Meet The "Heavy Labor" Humanoid Robot Set To Revolutionize Construction

Japanese researchers at the Advanced Industrial Science and Technology (AIST) research center have developed a prototype humanoid robot, the HRP-5P, designed to autonomously perform heavy labor in hazardous environments. 

Standing just under 6-feet tall and clocking in at 222 lbs, the HRP-5P has "unsurpassed physical capabilities," according to, and is fitted with an array of sensors in order to fully assess its environment to perform various tasks. 

In one demonstration, the HRP-5P shows of its skills grabbing standard 77 lb. boards of drywall typically used in construction. 

    In order to complete the task, the robot must: 

    • Generate a 3-D map of the surrounding environment, detect objects, and approach the workbench.
    • Lean against the workbench, slide one of the stacked gypsum boards to separate it, and then lift it.
    • While recognizing the surrounding environment, carry the gypsum board to the wall.
    • Lower the gypsum board and stand it against the wall.
    • Using high-precision AR markers, recognize and pick up a tool.
    • Holding a furring strip to keep HRP-5P itself steady, screw the gypsum board into the wall.

    Aside from construction, AIST's robot has compelling applications at aircraft facilities, shipyards or any other environment in which heavy things need to be lifted or manipulated - particularly in hazardous environments. 

    AIST collaborated with several private companies in the development of the HRP series, including Kawada Robotics, which has assisted in the design of several prototypes leading up to the 5P. HRP-2, for example, was able to walk, lie down, stand up, walk on narrow paths, and other navigational maneuvers. Its successor, the HRP-3 was able to walk on slippery surfaces and tighten bridge bolts via remote control. 

    The 5P marked a significant leap over its predecessors - employing technology from Honda Motor Co, and the New Energy and Industrial Technology Development Organization (NEDO), the latest and greatest from AIST can work in "unstructured environments," and excels at "targeting full-body motion planning based on environmental model acquisition that enables humanoid robots to adapt to unknown environments." 

    More specs via AIST:

    • At a height of 182 cm and weight of 101 kg, HRP-5P has a body with a total of 37 degrees of freedom: two in its neck, three in its waist, eight in its arms, six in its legs, and two in its hands. Except for the hands, this represents the most freedom of movement in the HRP series to date. Compared to the revised version of HRP-2, adding one degree of freedom to the waist and one to the base of the arms has enabled operations more closely resembling human motion. Accordingly, using both arms, HRP-5P can handle large objects such as gypsum boards (1820 × 910 × 10 mm, approx. 11 kg) or plywood panels (1800 × 900 × 12 mm, approx. 13 kg).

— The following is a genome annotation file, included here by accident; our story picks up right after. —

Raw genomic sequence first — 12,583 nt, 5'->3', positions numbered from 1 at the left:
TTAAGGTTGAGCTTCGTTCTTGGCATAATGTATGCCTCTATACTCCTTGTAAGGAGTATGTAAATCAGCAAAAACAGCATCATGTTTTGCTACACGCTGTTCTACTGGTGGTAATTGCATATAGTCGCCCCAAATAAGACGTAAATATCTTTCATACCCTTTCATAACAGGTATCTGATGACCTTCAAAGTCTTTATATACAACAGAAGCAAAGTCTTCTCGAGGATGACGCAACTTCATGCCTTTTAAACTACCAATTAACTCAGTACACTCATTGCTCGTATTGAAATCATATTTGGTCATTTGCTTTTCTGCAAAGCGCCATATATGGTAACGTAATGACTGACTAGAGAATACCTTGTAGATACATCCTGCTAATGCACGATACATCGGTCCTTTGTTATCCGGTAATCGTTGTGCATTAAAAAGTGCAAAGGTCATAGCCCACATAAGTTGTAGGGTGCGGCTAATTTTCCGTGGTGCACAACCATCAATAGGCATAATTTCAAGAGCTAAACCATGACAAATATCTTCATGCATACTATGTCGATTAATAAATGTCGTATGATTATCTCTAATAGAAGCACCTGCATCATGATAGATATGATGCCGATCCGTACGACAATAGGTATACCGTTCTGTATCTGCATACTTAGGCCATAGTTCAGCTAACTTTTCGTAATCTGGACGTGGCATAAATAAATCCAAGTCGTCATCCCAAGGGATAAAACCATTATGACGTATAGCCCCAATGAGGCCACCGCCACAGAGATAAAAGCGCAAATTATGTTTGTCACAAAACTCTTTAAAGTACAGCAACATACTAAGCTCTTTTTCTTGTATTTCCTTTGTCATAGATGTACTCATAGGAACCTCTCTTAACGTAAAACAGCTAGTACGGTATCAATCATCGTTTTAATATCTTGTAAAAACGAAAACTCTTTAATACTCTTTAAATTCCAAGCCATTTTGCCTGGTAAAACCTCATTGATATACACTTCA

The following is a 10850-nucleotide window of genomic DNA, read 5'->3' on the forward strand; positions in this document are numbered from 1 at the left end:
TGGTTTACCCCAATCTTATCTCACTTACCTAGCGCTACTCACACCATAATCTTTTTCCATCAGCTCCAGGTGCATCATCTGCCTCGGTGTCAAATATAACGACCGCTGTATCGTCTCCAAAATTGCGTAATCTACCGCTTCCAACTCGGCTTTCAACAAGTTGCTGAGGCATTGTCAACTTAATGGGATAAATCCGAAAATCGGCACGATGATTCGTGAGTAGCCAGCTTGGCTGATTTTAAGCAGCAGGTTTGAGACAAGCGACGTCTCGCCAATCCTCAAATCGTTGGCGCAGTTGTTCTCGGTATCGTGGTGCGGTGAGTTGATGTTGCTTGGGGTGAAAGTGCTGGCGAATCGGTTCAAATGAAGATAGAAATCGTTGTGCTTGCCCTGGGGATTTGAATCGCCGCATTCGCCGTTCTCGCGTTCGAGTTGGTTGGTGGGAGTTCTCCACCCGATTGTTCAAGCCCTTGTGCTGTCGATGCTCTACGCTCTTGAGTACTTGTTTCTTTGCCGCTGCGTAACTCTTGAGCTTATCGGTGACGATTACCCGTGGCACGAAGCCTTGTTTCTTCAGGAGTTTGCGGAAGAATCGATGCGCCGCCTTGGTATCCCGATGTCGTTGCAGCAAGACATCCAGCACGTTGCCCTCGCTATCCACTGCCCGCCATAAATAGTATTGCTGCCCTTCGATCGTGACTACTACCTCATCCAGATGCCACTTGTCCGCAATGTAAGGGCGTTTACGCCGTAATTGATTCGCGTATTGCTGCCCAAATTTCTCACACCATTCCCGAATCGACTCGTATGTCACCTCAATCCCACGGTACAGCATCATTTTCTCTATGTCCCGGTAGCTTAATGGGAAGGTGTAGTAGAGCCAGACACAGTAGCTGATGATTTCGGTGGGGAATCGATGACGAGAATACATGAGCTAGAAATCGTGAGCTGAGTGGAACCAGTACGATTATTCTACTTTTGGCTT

• To emulate human motion by the robot without as many degrees of freedom as people, the researchers ensured a wider movable range of joints in the hip and waist areas, where multiple joints are concentrated. For example, hip joints that flex and extend the legs have a range of motion of 140° in humans and 202° in HRP-5P (Fig. 1), and waist joints that turn the upper body have a range of motion of 80° in humans and 300° in HRP-5P. This enables work by the robot in a variety of postures, such as when deeply crouched with the upper body twisted.
    • Joint torque and speed were approximately doubled on average relative to the revised HRP-2, by employing high-output motors, adding cooling to the drive mechanism, and adopting a joint drive system with certain joints featuring multiple motors. As a result, the robot can do work involving heavy loads, such as lifting a gypsum board from a stack. (Each arm of HRP-5P, extended horizontally, can bear a weight of 2.9 kg, compared to 1.3 kg for the revised version of HRP-2 and 0.9 kg for HRP-4.)
    • Using head-mounted sensors, the robot constantly acquires 3-D measurements of the surrounding environment (at a frequency of 0.3 Hz). Even if the field of view is blocked by objects used in work, stored and updated measurement results enable execution of the walking plan while carrying a panel or correction of walking when the feet slip. (Fig. 2).
    • Learning involves a convolutional neural network using a newly constructed image database of work objects. The robot can detect ten types of 2-D object regions at a high precision of 90 % or more even against low-contrast backgrounds or under dim lighting (Fig. 3).
    • It was possible to build a highly reliable robot system and maintain the quality of large-scale software (with approx. 250,000 lines of code) by arranging a virtual test environment for the  in the Choreonoid robot simulator and monitoring software regression for 24 hours.